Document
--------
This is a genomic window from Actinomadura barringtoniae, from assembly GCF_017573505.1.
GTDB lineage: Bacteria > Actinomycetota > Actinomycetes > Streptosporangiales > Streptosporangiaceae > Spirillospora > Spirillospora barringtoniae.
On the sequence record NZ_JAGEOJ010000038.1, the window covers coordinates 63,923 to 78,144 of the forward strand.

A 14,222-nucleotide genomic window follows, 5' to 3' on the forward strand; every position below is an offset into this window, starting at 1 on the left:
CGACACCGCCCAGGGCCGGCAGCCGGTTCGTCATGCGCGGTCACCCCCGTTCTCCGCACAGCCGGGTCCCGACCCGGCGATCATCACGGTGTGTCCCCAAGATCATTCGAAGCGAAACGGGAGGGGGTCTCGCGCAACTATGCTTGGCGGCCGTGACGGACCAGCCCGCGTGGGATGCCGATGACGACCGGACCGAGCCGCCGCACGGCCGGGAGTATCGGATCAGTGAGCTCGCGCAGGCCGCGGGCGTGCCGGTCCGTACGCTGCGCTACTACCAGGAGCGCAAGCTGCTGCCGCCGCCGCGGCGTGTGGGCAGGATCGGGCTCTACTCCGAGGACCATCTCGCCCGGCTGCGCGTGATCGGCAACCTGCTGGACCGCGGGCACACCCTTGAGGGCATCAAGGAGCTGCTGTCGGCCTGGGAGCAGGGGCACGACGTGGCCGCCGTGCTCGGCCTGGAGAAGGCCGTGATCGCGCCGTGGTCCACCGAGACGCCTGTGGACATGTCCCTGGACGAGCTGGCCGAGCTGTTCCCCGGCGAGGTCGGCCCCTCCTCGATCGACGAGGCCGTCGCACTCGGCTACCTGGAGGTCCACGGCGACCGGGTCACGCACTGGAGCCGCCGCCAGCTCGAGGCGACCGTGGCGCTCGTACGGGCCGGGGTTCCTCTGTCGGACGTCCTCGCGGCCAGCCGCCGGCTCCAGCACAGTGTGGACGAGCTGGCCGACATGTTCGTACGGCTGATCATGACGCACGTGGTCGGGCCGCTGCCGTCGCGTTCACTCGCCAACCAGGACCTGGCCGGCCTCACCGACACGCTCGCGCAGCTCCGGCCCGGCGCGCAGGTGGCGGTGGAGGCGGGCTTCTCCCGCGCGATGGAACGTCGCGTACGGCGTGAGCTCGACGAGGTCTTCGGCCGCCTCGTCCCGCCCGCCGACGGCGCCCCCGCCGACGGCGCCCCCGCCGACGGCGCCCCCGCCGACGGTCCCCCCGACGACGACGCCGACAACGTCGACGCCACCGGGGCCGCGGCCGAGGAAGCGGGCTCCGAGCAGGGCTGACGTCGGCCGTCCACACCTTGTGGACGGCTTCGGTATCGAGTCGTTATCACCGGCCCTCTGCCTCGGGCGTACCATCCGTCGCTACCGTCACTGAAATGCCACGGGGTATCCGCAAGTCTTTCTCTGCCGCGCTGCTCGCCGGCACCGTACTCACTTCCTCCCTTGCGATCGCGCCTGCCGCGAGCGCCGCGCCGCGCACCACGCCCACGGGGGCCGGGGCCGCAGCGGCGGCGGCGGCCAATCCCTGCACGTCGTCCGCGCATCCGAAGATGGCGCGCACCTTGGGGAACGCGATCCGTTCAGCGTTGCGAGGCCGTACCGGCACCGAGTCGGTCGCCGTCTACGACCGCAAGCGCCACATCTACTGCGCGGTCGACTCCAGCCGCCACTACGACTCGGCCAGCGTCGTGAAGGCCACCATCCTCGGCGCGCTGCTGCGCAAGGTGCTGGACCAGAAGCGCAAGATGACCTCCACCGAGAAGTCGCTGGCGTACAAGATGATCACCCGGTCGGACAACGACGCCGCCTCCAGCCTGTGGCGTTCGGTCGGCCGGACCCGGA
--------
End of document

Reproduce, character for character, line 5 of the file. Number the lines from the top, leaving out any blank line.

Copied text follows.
CGACACCGCCCAGGGCCGGCAGCCGGTTCGTCATGCGCGGTCACCCCCGTTCTCCGCACAGCCGGGTCCCGACCCGGCGATCATCACGGTGTGTCCCCAAGATCATTCGAAGCGAAACGGGAGGGGGTCTCGCGCAACTATGCTTGGCGGCCGTGACGGACCAGCCCGCGTGGGATGCCGATGACGACCGGACCGAGCCGCCGCACGGCCGGGAGTATCGGATCAGTGAGCTCGCGCAGGCCGCGGGCGTGCCGGTCCGTACGCTGCGCTACTACCAGGAGCGCAAGCTGCTGCCGCCGCCGCGGCGTGTGGGCAGGATCGGGCTCTACTCCGAGGACCATCTCGCCCGGCTGCGCGTGATCGGCAACCTGCTGGACCGCGGGCACACCCTTGAGGGCATCAAGGAGCTGCTGTCGGCCTGGGAGCAGGGGCACGACGTGGCCGCCGTGCTCGGCCTGGAGAAGGCCGTGATCGCGCCGTGGTCCACCGAGACGCCTGTGGACATGTCCCTGGACGAGCTGGCCGAGCTGTTCCCCGGCGAGGTCGGCCCCTCCTCGATCGACGAGGCCGTCGCACTCGGCTACCTGGAGGTCCACGGCGACCGGGTCACGCACTGGAGCCGCCGCCAGCTCGAGGCGACCGTGGCGCTCGTACGGGCCGGGGTTCCTCTGTCGGACGTCCTCGCGGCCAGCCGCCGGCTCCAGCACAGTGTGGACGAGCTGGCCGACATGTTCGTACGGCTGATCATGACGCACGTGGTCGGGCCGCTGCCGTCGCGTTCACTCGCCAACCAGGACCTGGCCGGCCTCACCGACACGCTCGCGCAGCTCCGGCCCGGCGCGCAGGTGGCGGTGGAGGCGGGCTTCTCCCGCGCGATGGAACGTCGCGTACGGCGTGAGCTCGACGAGGTCTTCGGCCGCCTCGTCCCGCCCGCCGACGGCGCCCCCGCCGACGGCGCCCCCGCCGACGGCGCCCCCGCCGACGGTCCCCCCGACGACGACGCCGACAACGTCGACGCCACCGGGGCCGCGGCCGAGGAAGCGGGCTCCGAGCAGGGCTGACGTCGGCCGTCCACACCTTGTGGACGGCTTCGGTATCGAGTCGTTATCACCGGCCCTCTGCCTCGGGCGTACCATCCGTCGCTACCGTCACTGAAATGCCACGGGGTATCCGCAAGTCTTTCTCTGCCGCGCTGCTCGCCGGCACCGTACTCACTTCCTCCCTTGCGATCGCGCCTGCCGCGAGCGCCGCGCCGCGCACCACGCCCACGGGGGCCGGGGCCGCAGCGGCGGCGGCGGCCAATCCCTGCACGTCGTCCGCGCATCCGAAGATGGCGCGCACCTTGGGGAACGCGATCCGTTCAGCGTTGCGAGGCCGTACCGGCACCGAGTCGGTCGCCGTCTACGACCGCAAGCGCCACATCTACTGCGCGGTCGACTCCAGCCGCCACTACGACTCGGCCAGCGTCGTGAAGGCCACCATCCTCGGCGCGCTGCTGCGCAAGGTGCTGGACCAGAAGCGCAAGATGACCTCCACCGAGAAGTCGCTGGCGTACAAGATGATCACCCGGTCGGACAACGACGCCGCCTCCAGCCTGTGGCGTTCGGTCGGCCGGACCCGGA